Half a world away in Iraq, a Lansing reunion of sorts
After a month of training, processing and travel, I arrived Jan. 21 at Victory Base Camp in Baghdad, Iraq. All new personnel are billeted their first few nights here in the transient tent area, until permanent quarters become available and are assigned in one of the numerous "trailer cities" at Victory Base Camp.
After three days in the tent city, I finally received my tent assignment, Trailer B-30, side A/B in Freedom Village. I had lived out of my sea bags for the previous six weeks, and it was finally time to move into quarters and "unpack" and make my home for the next year. The day I received my trailer assignment, I hurriedly moved all my gear from the tent to my trailer during the daytime, throwing everything through the door, and on the floor, so I could go back to work for the rest of the day with the Multi National Corps-Iraq.
At 9:30 p.m. Jan. 25, I walked back from work, put my key in the trailer door and entered my new home. The light was on and I could see my roommate on his half of the trailer. Immediately I recognized the other face in the room. Before I could say anything else, I think I blurted out, "I know you," to my roommate. Brian's answer was, "Really? Are you part of the RIP/TOA?" I said, "Neither, I'm an Individual Augmentee assigned to the III Corps, and I'll be working for C8 at Al Faw."
Neither Brian nor I could make a connection where we knew each other from, but I knew I had seen him numerous times before, I just couldn't remember where. I am in the Navy, and Brian is in a field artillery unit with the National Guard. Our different branches of service and military experience were obviously not the connection, and this kept us off track from figuring out if we indeed know each other. Most of my Navy career has been in Virginia or with the SEABEES. Brian just told me he was working at Camp Slayer at Entry Control Point 13 and he was with a field artillery unit, and had been in Iraq since June of 2006. Again, although his face looked familiar, we could not make a connection.
The next morning I was asking Brian again, "Man, I know you from somewhere. Where are you from?" He answered, "Well, I'm with a National Guard unit out of Topeka, Kansas." Brian's answer at least put us in the same state from a military perspective. I was serving as the commanding officer for Naval Support Activity Bahrain, Detachment Echo, in Wichita. My unit was based at McConnell AFB. This conversation led to our hometowns. I asked Brian, "Where do you live?" He responded, "You've probably never heard of it, but I live in a small town called Lansing." Being the utter social genius I am, I said, "No (kidding), that's where I'm from? I knew I'd seen you somewhere before!"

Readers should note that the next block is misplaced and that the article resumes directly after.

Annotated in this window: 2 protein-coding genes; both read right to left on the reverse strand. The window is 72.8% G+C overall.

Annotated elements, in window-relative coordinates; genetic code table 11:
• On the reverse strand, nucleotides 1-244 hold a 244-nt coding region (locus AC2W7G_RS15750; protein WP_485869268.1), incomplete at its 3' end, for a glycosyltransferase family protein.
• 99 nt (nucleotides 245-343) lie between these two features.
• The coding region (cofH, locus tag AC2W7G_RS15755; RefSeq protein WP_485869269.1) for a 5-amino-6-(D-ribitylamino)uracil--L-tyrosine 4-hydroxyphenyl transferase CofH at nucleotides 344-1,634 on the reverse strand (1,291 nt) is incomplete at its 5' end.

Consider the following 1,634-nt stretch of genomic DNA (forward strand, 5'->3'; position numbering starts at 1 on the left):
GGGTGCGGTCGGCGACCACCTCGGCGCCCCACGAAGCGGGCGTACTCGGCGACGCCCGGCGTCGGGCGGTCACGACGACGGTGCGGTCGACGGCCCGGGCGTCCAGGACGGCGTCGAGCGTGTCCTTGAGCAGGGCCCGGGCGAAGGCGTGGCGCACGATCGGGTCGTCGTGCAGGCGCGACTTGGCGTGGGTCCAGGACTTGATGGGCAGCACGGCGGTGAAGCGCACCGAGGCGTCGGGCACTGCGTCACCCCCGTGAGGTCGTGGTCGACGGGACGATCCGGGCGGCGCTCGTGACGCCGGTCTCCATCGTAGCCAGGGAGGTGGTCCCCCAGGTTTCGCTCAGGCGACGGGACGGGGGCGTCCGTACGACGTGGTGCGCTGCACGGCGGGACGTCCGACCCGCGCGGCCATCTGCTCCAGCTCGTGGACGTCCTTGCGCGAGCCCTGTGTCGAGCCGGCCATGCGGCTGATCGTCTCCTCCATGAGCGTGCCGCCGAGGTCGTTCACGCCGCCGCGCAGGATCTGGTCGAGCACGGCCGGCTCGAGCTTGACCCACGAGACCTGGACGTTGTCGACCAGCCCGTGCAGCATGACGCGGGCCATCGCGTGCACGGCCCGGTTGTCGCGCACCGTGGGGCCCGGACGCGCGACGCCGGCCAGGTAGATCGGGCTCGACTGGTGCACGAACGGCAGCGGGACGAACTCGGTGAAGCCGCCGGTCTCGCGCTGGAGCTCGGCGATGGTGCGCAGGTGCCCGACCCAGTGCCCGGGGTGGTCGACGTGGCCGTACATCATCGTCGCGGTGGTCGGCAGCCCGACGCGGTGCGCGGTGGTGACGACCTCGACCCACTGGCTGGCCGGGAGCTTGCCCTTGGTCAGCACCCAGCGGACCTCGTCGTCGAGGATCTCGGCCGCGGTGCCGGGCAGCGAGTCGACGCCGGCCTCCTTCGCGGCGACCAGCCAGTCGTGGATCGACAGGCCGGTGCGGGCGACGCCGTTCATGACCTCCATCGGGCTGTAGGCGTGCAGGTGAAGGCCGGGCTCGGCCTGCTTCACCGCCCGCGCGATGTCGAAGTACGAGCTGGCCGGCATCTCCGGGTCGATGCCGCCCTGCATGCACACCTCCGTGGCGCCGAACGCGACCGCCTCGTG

At this point, my memory and recollections started to come back. I had actually run into Brian at Woods Mini Mart in Lansing in the spring of 2006 before he deployed. I remember talking to Brian while we were each filling our vehicles with gas and wishing him good luck on his deployment. Years earlier, I had coached at least one of his boys on the Slammers Wrestling Club. We had also seen each other during Lansing's Little League Baseball season when our kids were younger. Our paths had indeed crossed in Lansing, and both of us have sons who will graduate from Lansing High School in two weeks.
Besides having kids in the same graduating class at Lansing, we have other common ties to the community. Brian is a police officer for the Leavenworth Police Department, and I've worked 20 of my 23 years for Hallmark in Leavenworth. Both Brian and I were involuntarily mobilized in support of Operation Iraqi Freedom. Brian is a master sergeant with the 130th Field Artillery Brigade, and his brigade's primary mission is Base Defense Operations for Victory Base Camp, including Camp Slayer. After Brian's unit returns to the States, Uncle Sam will send him to attend the Sergeant Major's Academy at Fort Bliss, before his released from active duty near the end of June. As a lieutenant commander in the Navy, my future is less certain in terms of my next billet, but I do hope to be home before Thanksgiving, certainly by Christmas.
Brian and I both agreed that we needed to capture the "random" assignment of two Lansing military personnel in some way. In the accompanying photo, we are exchanging our unit coins-a long tradition in the military and a way to remember that it is truly a small world indeed.